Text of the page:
What's New(s)

What's New(s) - Rubles-for-gas?

What's New(s) - Rubles-for-gas?

What´s New(s)? La revue de presse anglophone – Erik Ruiz Martín & Nadine Vermeulen

Europe finally seems to decouple itself from Russia’s gas supplies, while an embargo on Russian oil was under discussion this week. Meanwhile, European companies fear for deep trouble with Moscow threatening them to pay in rubles.

What did the European press write about the Commission's new proposal? 

POLITICO published that the European Commission has proposed to phase Russian oil out by the end of the year, and states that income from energy exports has been critical for financing Russia's invasion of Ukraine. Euractiv flagged that the ban on oil was made possible after a U-turn by Germany, which had said the measure would do too much harm to its economy. Euronews predicts that for the energy sector the next months will be difficult. The phase out of Russian oil will be part of the sixth pack of sanctions, says Deutsche Welle. The only uncertainty, once again, is if Hungary will join the sanctions. Hungary Today quoted Foreign Minister Péter Szijjárto, who said that the Hungarian economy “cannot physically operate without Russian oil”, adding that the national government is protecting national interests first and foremost, and “does not care about what people in the East or in the West” think. 

And what do journalists predict about the outcome of the ruble-for-gas game? Will European companies be able to stick to the EU sanctions or fall in Putin’s trap?

 According to the Times of Malta, the EU warned member states Monday to prepare for a possible complete breakdown in gas supplies from Russia, insisting it would not cede to Moscow's demand that imports be paid for in rubles. Some member states are showing themselves reluctant and have asked the Commission for more clarity, Hannah Roberts in POLITICO, highlights that Italy has asked the Commission to be clear about how companies can pay for Russian gas without breaching the sanctions. Bloomberg has disclosed that four European gas buyers already made ruble payments to Russia. A Russian cut of gas supplies would not be that much of a surprise since, as El País states, Russia has already cut its supplies to Poland and Bulgaria over their refusal to pay in rubles.

But to implement its plans, the European Union will depend a lot on Germany, who, as mentioned, has taken a U-turn from its hesitant stance in the full embargo debate. What does the German press write on the consequences for the country? 

Indeed, Germany has steadily shifted its stance in the oil-embargo debate in its determination to stop Russia. “How Germany surprised Europe” headline Der Spiegel, moving from a reluctant stance to driving force behind the oil boycott. But even if Germany finally agreed to share the burden of cutting its use of Russian oil and gas supplies, German politicians are still urging the EU to be cautious and prepare the move properly, wrote Financial Times. De Tagesschau quoted German Foreign Minister Baerbock, who predicted that “the country may not get back on its feet economically for years”. Until recently, 35 percent of Germany’s oil came from Russia, wrote the media outlet. Even if now, this is only 12 percent, thanks to new supply contracts; the economic consequences for the country will be enormous. Especially eastern Germany will be hit hard by the embargo, estimates WDR, because its relatively high dependency on Russian oil compared to the West.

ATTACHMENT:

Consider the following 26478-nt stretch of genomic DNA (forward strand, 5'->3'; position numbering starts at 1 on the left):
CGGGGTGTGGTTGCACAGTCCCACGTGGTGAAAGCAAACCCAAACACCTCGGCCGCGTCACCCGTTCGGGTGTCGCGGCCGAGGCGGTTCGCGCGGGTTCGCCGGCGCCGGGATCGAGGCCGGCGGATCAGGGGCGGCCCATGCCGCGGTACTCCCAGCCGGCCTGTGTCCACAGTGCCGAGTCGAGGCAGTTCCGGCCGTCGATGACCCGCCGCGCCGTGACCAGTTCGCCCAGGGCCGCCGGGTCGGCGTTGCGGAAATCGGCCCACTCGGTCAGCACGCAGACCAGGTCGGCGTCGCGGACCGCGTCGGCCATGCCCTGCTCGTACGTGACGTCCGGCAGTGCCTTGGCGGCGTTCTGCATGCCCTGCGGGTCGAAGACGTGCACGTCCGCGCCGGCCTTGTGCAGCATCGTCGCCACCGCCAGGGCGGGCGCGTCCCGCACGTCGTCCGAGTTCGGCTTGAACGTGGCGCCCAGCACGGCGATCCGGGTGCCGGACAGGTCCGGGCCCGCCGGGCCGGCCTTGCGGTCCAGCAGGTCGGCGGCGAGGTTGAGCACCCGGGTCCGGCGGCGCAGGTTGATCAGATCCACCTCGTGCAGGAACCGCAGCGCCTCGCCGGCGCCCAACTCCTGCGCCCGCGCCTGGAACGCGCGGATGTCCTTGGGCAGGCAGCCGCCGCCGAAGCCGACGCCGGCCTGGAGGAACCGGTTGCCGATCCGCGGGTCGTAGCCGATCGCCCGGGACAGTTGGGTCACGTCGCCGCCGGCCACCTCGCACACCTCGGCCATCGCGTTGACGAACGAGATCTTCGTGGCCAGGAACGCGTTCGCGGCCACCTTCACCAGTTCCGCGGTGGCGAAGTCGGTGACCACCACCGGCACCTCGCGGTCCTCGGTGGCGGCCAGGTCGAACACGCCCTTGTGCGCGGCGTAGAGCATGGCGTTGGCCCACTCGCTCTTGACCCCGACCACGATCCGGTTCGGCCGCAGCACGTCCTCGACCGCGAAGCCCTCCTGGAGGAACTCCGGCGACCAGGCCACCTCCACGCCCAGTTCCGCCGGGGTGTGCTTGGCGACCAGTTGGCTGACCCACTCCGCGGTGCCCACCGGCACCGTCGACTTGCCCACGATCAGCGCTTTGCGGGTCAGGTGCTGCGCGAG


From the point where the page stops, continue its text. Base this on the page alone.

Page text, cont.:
And meanwhile, Sergei Lavrov made yet another extremely controversial statement in the European media.. What did he say to create outrage this time? 

Well, in an attempt to justify Russia’s portrayal of Ukraine as a ‘Nazi’ country, Lavrov claimed that Adolf Hitler actually had Jewish blood. When asked how Russia can justify that it started the invasion to de-nazify Ukraine, the minister answered: “I could be wrong, but Hitler also had Jewish blood. [That Zelensky is Jewish] means absolutely nothing. Wise Jewish people say that the most ardent anti-Semites are usually Jews." His statement was met with fury across the political spectrum in Israel and beyond, underlined the BBC. The US State Department spokesman said Lavrov's comments showed "the lowest form of racism" and "insidious lies". Meanwhile the European Commission warned European media not to give time nor importance to Russian propaganda and false information.

Presentation : Nadine Vermeulen

Sound and editing : Jimmy Chabod 

Source images by Getty/EFE via EPA